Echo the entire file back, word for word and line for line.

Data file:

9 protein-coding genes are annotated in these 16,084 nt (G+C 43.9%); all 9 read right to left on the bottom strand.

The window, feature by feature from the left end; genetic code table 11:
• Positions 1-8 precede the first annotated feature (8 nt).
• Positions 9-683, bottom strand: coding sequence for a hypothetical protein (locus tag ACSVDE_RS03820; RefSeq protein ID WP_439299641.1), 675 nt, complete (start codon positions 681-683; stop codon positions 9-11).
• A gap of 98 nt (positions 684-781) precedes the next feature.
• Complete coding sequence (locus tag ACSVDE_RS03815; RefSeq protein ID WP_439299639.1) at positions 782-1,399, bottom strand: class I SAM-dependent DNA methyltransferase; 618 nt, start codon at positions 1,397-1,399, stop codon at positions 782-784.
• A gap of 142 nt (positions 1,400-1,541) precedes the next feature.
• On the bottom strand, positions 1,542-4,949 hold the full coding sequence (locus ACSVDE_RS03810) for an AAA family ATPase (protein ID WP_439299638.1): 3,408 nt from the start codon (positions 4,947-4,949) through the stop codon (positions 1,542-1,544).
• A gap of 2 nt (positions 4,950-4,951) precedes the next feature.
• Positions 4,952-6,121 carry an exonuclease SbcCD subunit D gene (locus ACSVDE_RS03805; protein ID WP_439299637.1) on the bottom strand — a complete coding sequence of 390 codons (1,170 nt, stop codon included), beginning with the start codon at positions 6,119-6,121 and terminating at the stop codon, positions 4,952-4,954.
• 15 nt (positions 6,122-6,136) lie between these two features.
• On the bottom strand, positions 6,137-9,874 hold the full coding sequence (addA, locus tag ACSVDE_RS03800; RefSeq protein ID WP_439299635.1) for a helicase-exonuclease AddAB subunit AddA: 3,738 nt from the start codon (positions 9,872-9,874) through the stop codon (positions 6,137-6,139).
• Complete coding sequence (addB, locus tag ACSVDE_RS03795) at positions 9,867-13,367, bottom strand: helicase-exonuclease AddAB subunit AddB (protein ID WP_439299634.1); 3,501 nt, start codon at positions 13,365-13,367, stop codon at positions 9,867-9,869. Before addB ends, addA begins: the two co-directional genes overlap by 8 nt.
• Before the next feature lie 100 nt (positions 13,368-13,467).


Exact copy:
9 protein-coding genes are annotated in these 16,084 nt (G+C 43.9%); all 9 read right to left on the bottom strand.

The window, feature by feature from the left end; genetic code table 11:
• Positions 1-8 precede the first annotated feature (8 nt).
• Positions 9-683, bottom strand: coding sequence for a hypothetical protein (locus tag ACSVDE_RS03820; RefSeq protein ID WP_439299641.1), 675 nt, complete (start codon positions 681-683; stop codon positions 9-11).
• A gap of 98 nt (positions 684-781) precedes the next feature.
• Complete coding sequence (locus tag ACSVDE_RS03815; RefSeq protein ID WP_439299639.1) at positions 782-1,399, bottom strand: class I SAM-dependent DNA methyltransferase; 618 nt, start codon at positions 1,397-1,399, stop codon at positions 782-784.
• A gap of 142 nt (positions 1,400-1,541) precedes the next feature.
• On the bottom strand, positions 1,542-4,949 hold the full coding sequence (locus ACSVDE_RS03810) for an AAA family ATPase (protein ID WP_439299638.1): 3,408 nt from the start codon (positions 4,947-4,949) through the stop codon (positions 1,542-1,544).
• A gap of 2 nt (positions 4,950-4,951) precedes the next feature.
• Positions 4,952-6,121 carry an exonuclease SbcCD subunit D gene (locus ACSVDE_RS03805; protein ID WP_439299637.1) on the bottom strand — a complete coding sequence of 390 codons (1,170 nt, stop codon included), beginning with the start codon at positions 6,119-6,121 and terminating at the stop codon, positions 4,952-4,954.
• 15 nt (positions 6,122-6,136) lie between these two features.
• On the bottom strand, positions 6,137-9,874 hold the full coding sequence (addA, locus tag ACSVDE_RS03800; RefSeq protein ID WP_439299635.1) for a helicase-exonuclease AddAB subunit AddA: 3,738 nt from the start codon (positions 9,872-9,874) through the stop codon (positions 6,137-6,139).
• Complete coding sequence (addB, locus tag ACSVDE_RS03795) at positions 9,867-13,367, bottom strand: helicase-exonuclease AddAB subunit AddB (protein ID WP_439299634.1); 3,501 nt, start codon at positions 13,365-13,367, stop codon at positions 9,867-9,869. Before addB ends, addA begins: the two co-directional genes overlap by 8 nt.
• Before the next feature lie 100 nt (positions 13,368-13,467).